Retailers who have not yet implemented available loss intelligence technologies such as Radio Frequency Identification (RFID), can expect damage to the retail bottom lines to remains high going forward, with $35.28 billion in preventable dollar drain for 2012. According to a University of Florida study, this is how your retail dollars leave the store:
- 44.2% of all loss is a result of employee theft
- 25.8% comes from shoplifting and organized crime
- 12.1% is faulted to administrative error
Attendees at the National Retail Federation’s BIG SHOW in NYC, January 12-15, 2014 will have the opportunity to see firsthand how these levels of loss can be reduced to near zero with the powerful solution developed by Truecount Corporation working in tandem with rugged portals from Jamison RFID. Zander Livingston, CEO of Truecount, an innovator in RFID software solutions for the retail industry, and Anthony Dublino, Director of N. American Sales for Jamison RFID, a division of Jamison Door Company, the leading supplier of RFID equipment enclosures, will be hosting continuous live demonstrations of their technologies at Booth #600 during the NRF expo, the retail industry’s largest annual event.
As more stores add technologies such as RFID to their back-end systems to tighten security, the annual rate of shrink seems to be “shrinking”, from 1.49 percent of total sales in 2011 to 1.42 percent in 2012.
“Deploying item-level RFID, whether alone or integrated into other EAS (Electronic Article Surveillance) systems has proven time and time again to deliver fuller, more intelligent data on every stolen or lost item than any other available technology, “ says Livingston. “Using the data transmitted by RFID for the what, how many, when and where of every loss, retailers, can move quickly to correct errors, restock lost or stolen merchandise and uncover the “who” of costly retail theft and fraud. Some of our largest retailers are reporting that since implementing RFID, internal shrink alone is down an average of 55 percent, and even as high as 75 percent. That’s a significant recapture of lost revenues.”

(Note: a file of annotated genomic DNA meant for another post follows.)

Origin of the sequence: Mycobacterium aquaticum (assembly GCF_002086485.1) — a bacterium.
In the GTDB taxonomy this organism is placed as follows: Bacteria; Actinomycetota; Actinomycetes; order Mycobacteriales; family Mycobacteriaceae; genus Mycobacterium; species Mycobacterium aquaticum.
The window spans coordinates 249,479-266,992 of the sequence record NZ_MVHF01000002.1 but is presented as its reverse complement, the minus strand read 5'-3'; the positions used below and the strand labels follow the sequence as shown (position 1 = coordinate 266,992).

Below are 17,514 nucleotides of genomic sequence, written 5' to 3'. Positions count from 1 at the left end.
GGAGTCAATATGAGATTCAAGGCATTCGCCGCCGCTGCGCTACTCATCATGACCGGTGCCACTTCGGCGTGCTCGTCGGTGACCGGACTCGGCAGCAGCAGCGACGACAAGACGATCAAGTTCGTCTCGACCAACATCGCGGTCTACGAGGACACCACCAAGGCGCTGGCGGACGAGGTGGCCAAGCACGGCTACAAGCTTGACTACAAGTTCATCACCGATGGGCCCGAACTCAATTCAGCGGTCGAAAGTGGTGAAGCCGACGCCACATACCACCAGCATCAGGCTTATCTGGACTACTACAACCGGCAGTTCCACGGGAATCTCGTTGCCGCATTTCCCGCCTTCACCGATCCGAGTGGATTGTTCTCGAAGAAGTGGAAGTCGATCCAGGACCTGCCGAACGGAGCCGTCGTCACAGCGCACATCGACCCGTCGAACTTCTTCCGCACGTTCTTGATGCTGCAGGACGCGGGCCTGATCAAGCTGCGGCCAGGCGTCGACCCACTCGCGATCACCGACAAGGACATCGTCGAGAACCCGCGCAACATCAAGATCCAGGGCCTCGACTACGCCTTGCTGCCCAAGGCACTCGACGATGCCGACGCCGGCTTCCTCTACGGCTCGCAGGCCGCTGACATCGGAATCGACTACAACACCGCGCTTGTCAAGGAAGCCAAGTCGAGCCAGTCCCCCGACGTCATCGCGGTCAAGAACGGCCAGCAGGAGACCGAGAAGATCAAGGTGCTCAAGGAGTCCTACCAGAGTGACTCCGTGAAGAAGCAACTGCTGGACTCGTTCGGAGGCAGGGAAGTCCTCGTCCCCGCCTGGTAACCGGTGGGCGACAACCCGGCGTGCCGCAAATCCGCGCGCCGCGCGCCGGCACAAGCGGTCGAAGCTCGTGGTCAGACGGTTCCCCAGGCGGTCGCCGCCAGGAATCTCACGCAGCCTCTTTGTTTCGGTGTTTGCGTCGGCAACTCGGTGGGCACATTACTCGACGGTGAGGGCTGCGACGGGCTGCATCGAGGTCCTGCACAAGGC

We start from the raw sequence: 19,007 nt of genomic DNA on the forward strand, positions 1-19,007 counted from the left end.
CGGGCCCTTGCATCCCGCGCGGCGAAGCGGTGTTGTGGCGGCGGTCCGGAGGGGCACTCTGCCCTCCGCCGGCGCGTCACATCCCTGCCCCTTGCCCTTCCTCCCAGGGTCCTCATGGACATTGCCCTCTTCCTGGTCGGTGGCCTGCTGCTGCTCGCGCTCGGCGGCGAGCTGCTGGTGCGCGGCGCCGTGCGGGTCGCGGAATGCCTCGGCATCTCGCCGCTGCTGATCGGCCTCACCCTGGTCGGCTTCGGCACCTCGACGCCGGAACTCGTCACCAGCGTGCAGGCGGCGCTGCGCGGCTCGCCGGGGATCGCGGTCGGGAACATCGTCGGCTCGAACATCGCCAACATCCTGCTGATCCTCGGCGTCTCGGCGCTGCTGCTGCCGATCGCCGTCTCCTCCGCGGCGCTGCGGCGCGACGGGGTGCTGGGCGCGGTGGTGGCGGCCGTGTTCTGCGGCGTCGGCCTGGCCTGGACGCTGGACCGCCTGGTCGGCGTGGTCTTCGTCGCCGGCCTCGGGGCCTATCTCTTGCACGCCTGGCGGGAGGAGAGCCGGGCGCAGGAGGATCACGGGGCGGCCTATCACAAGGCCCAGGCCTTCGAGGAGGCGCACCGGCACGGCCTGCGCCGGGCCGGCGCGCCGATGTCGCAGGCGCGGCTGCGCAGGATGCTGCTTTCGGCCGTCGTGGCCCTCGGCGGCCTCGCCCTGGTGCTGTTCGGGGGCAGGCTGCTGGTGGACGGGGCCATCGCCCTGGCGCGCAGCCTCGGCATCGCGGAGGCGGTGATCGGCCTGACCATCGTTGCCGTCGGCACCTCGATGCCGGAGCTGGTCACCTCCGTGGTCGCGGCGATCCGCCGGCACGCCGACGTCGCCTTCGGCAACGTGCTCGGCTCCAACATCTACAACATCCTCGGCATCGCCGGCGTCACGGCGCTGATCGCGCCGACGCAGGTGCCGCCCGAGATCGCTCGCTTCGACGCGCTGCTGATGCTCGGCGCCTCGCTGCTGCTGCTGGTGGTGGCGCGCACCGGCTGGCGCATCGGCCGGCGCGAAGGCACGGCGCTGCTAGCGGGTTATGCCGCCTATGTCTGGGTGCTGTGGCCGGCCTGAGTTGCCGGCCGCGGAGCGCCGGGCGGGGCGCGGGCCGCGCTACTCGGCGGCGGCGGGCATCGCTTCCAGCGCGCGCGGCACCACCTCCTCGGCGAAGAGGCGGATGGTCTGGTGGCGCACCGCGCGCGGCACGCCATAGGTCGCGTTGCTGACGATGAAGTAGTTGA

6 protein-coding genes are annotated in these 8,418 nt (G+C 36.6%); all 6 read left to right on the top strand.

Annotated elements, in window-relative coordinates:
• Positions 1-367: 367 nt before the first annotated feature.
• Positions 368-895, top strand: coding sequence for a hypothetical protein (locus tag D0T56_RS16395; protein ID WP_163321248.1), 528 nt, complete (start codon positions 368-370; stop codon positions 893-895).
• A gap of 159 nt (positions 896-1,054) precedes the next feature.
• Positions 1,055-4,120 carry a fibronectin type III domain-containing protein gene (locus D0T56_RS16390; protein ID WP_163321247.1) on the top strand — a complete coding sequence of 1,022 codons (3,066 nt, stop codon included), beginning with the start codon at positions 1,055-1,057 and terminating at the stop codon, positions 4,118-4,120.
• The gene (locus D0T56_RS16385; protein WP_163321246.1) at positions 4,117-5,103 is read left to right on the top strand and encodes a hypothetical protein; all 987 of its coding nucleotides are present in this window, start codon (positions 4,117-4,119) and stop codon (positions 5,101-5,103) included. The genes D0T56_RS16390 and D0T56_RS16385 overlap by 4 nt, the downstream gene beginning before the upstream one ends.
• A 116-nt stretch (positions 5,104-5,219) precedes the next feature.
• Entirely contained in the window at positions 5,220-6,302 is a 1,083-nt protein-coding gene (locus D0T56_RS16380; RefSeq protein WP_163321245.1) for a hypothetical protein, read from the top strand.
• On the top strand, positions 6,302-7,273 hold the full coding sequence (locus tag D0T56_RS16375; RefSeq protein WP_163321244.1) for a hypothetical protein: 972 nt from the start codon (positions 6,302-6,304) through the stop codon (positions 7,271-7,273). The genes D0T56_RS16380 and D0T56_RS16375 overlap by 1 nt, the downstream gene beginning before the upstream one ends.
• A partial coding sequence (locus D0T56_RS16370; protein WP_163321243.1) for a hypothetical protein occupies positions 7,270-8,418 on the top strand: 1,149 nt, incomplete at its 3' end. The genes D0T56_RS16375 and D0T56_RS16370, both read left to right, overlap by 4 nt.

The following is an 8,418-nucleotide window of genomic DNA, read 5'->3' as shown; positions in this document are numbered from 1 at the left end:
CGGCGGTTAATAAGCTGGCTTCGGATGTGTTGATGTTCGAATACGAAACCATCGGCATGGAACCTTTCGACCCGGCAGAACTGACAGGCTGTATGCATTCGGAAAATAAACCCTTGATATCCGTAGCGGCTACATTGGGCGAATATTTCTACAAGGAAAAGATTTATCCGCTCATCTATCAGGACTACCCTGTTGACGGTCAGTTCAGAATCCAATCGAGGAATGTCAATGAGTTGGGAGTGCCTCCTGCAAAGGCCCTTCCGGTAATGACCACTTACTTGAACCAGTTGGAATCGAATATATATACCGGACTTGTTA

With RFID, there is accountability on every item. RFID tags transmit real time tracking data for all merchandise as it moves throughout the supply chain, from source to final sale. “RFID wraps a tight security blanket around the entire retail supply chain,” he adds. “With shrink under control, retailers can offer better prices and better service to their customers, while increasing profitability.”
Results at leading stores such as Macy’s and Sax’s continue to prove the business case for RFID, heightening overall interest in RFID capabilities beyond inventory management processes. “With RFID in place, a retailer can rely on a single, high performance device for multiple applications impacting the retail bottom line, including inventory controls that are 99+ percent accurate, supply chain optimization and the highest degree of loss reduction possible,” adds Livingston.
According to Dublino, as RFID becomes more and more important in retail, the form factor of fixed reader infrastructure at gateways, and read pinch points within an operation become a critical issue. “With RFID playing a larger role in loss prevention and mitigation, RFID has to be rugged, built to last, and had better look great in order to fit into a retailer’s customer experience,” he says.
For RFID-enhanced loss prevention systems, Jamison RFID offers attractive, unobtrusive portals, gnome pedestals and wall-mounted strips. At NRF, Jamison will be demonstrating how its thin portals work with Truecount RFID technology.
“Truecount has proven that it has one of the most uncomplicated and intuitive retail focused RFID solutions available,” says Dublino. “That, coupled with our 10 years of experience in ruggedized, and streamlined RFID portals can make the difference in a more successful deployment for any size retailer looking to keep shrink under control.”
Jamison RFID and Truecount will hold ongoing demonstrations of RFID for Loss Intelligence throughout the NRF Big Show, at Booth #600.